Two weeks after the fire, PG&E implemented Enhanced Powerline Safety Settings (EPSS), also called Fast Trip Mitigation Protocol, which rapidly and automatically shuts off power when objects such as a tree or branch fall onto a line. In response to CAL Fire’s investigation, PG&E said it believed this would have prevented the Dixie Fire. The utility company also maintained that it had not acted negligently, citing the fact that the District Attorneys did not press charges.
On January 17th, 2023, PG&E reached a $24 million settlement with ten public entities for damages to roads, public and natural resources, lost revenue, and increased expenses. The entities included the five counties affected by the fire, the City of Susanville, Plumas District Hospital, Chester Public Utility District, Honey Lake Valley Recreation Authority, and Herlong Public Utility District. Reimbursement of FEMA and Cal OES funds were also part of the settlement. PG&E did not admit liability in the settlement.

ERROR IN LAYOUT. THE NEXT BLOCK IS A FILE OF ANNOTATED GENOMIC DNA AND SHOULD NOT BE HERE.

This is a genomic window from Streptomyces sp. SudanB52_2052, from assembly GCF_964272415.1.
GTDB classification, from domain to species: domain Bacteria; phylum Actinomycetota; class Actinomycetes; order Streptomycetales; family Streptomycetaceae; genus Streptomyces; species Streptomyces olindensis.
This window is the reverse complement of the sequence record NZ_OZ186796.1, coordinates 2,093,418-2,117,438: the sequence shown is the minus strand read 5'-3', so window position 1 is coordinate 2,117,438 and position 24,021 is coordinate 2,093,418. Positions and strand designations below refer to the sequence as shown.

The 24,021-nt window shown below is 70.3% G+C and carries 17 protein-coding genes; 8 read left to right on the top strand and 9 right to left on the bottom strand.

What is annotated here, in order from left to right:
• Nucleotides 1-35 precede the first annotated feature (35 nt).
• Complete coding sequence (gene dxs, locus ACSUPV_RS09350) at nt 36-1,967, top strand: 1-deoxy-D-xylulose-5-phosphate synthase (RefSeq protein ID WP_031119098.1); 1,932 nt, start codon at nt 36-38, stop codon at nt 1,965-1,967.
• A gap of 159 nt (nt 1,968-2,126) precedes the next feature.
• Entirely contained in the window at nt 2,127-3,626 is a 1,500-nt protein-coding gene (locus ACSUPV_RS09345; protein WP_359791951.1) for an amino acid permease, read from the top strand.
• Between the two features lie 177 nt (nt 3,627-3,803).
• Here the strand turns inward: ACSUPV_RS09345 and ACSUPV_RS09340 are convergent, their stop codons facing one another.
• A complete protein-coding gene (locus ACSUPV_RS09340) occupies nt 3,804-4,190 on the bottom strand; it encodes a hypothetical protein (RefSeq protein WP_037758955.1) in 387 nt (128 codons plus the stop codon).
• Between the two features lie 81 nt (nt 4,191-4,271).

On August 1st, 2023, Singleton Schreiber filed a class action lawsuit against PG&E on behalf of Northern California residents impacted by airborne pollutants from the Dixie and Fly fires. The suit alleges “long-lasting impacts to the residents’ health and well-being,” and said the pollutants cause heart disease, lung disease, cancer, and a myriad of respiratory issues. The lawsuit was filed on behalf of people living in Plumas, Butte, Lassen, Tehama, Shasta, Sierra, Nevada, Yuba, Placer, and El Dorado counties at the time of the fires. According to the EPA’s Air Quality Index (AQI) scale, levels reached 834 in Plumas County at one point. Readings below 100 are considered healthy.
On October 9th, 2023, the CPUC announced a proposal of a $45 million penalty for PG&E over the Dixie Fire. The shareholder-funded penalty would consist of a $2.5 million fine to the California General Fund, a $2.5 million payment to tribes, and $40 million for capital expenditures to transition records to electronic format. The proposed settlement will be decided on at a November 16th meeting.